Crowds flock to Borris in County Carlow to see the skills of the top sheep shearers in Ireland.

An increase in the national sheep flock in recent years means that more sheep need to be sheared. In Borris, men and women for whom shearing is a profession competed against each other watched by the judges and sheep farmers from all over the country. Visiting shearers from Australia, New Zealand and Wales also came to Borris to see the Irish perform.  

Former Welsh champion Arwin Jones explains the process, 

You’ve got to learn the pattern and the method of shearing, where to stand, and have the sheep in the right position.

Sounding easier than it looks, some of those competing in the Senior Championship are able to remove a fleece in less than a minute and a half. Marks are given for speed and technique, but also deducted for cuts and bruises to the animal.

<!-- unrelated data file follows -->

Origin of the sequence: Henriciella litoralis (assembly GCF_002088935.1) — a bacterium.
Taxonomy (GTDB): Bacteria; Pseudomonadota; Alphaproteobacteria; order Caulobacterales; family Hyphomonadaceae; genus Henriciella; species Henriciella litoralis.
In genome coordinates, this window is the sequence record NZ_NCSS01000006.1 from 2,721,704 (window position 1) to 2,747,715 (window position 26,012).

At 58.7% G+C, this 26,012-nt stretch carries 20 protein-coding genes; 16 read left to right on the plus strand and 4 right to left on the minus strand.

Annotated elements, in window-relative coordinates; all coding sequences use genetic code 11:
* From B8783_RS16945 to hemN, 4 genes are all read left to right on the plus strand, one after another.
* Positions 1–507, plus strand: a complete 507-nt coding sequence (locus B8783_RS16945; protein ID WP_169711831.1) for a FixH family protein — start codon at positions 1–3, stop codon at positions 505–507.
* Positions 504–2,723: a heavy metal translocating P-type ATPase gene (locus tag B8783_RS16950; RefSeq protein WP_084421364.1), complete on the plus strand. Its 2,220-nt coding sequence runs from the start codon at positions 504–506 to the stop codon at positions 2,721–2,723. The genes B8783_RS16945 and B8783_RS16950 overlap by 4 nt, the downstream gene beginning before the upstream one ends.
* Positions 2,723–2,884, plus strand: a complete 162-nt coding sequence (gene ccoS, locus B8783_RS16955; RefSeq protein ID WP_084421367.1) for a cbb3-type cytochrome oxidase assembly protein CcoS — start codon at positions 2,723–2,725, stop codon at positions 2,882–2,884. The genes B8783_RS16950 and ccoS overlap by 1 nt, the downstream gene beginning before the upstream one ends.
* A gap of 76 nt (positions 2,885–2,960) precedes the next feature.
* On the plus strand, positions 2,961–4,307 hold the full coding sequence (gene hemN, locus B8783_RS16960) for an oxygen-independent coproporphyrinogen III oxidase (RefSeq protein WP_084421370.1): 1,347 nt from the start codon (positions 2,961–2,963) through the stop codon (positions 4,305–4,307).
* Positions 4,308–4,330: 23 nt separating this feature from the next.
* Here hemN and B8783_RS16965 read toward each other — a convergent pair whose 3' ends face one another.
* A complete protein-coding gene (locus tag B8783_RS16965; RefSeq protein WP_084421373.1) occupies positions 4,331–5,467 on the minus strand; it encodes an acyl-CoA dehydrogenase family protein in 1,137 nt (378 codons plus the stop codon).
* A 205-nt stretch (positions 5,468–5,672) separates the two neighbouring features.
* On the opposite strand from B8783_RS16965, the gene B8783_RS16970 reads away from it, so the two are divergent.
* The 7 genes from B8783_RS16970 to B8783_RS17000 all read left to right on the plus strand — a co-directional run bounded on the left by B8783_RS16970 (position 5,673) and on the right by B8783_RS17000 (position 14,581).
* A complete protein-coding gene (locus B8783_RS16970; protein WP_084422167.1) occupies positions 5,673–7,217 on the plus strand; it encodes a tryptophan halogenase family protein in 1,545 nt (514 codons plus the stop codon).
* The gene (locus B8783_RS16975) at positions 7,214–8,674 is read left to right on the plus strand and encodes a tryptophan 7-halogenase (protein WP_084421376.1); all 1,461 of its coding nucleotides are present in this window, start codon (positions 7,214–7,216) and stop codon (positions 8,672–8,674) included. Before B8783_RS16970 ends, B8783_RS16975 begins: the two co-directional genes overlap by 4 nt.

Billy Codd from Aughrim, County Wicklow was declared the 1989 Irish Sheep Shearing Champion. A truck driver for nine months of the year, in summertime he is busy travelling around Ireland shearing sheep, 

You try to keep all these farmers happy, they all want you on the one fine day.

Billy Codd (1989)
Billy Codd (1989)

While most people in Borris today will head home the new champion is off to work,

While the light is on the sky, and while the sheep have got the wool, and the farmers are after you, you’ve just got to shear.

An RTÉ News report broadcast on 29 May 1989.  The reporter is Joe O’Brien.